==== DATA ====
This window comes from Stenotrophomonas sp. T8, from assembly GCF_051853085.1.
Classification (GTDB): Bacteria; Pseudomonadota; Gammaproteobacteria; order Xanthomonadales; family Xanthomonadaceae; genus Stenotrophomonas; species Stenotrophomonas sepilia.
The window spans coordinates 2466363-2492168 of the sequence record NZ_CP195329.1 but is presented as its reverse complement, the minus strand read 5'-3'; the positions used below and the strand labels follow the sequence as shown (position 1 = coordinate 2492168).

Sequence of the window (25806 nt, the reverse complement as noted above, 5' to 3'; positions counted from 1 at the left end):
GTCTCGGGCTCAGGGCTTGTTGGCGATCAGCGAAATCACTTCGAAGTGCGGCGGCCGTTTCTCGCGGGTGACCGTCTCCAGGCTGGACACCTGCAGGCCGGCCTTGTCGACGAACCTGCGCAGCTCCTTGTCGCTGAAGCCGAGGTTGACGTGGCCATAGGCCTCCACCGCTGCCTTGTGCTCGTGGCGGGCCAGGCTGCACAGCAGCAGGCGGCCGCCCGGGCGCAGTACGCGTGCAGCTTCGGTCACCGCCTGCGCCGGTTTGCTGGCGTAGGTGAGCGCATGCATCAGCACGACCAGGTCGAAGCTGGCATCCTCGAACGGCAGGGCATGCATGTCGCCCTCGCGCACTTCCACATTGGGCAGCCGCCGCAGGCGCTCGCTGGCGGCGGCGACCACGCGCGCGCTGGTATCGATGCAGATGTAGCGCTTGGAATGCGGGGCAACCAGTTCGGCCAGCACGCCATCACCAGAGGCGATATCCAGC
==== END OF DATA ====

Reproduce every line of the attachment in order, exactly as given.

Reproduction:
This window comes from Stenotrophomonas sp. T8, from assembly GCF_051853085.1.
Classification (GTDB): Bacteria; Pseudomonadota; Gammaproteobacteria; order Xanthomonadales; family Xanthomonadaceae; genus Stenotrophomonas; species Stenotrophomonas sepilia.
The window spans coordinates 2466363-2492168 of the sequence record NZ_CP195329.1 but is presented as its reverse complement, the minus strand read 5'-3'; the positions used below and the strand labels follow the sequence as shown (position 1 = coordinate 2492168).

Sequence of the window (25806 nt, the reverse complement as noted above, 5' to 3'; positions counted from 1 at the left end):
GTCTCGGGCTCAGGGCTTGTTGGCGATCAGCGAAATCACTTCGAAGTGCGGCGGCCGTTTCTCGCGGGTGACCGTCTCCAGGCTGGACACCTGCAGGCCGGCCTTGTCGACGAACCTGCGCAGCTCCTTGTCGCTGAAGCCGAGGTTGACGTGGCCATAGGCCTCCACCGCTGCCTTGTGCTCGTGGCGGGCCAGGCTGCACAGCAGCAGGCGGCCGCCCGGGCGCAGTACGCGTGCAGCTTCGGTCACCGCCTGCGCCGGTTTGCTGGCGTAGGTGAGCGCATGCATCAGCACGACCAGGTCGAAGCTGGCATCCTCGAACGGCAGGGCATGCATGTCGCCCTCGCGCACTTCCACATTGGGCAGCCGCCGCAGGCGCTCGCTGGCGGCGGCGACCACGCGCGCGCTGGTATCGATGCAGATGTAGCGCTTGGAATGCGGGGCAACCAGTTCGGCCAGCACGCCATCACCAGAGGCGATATCCAGC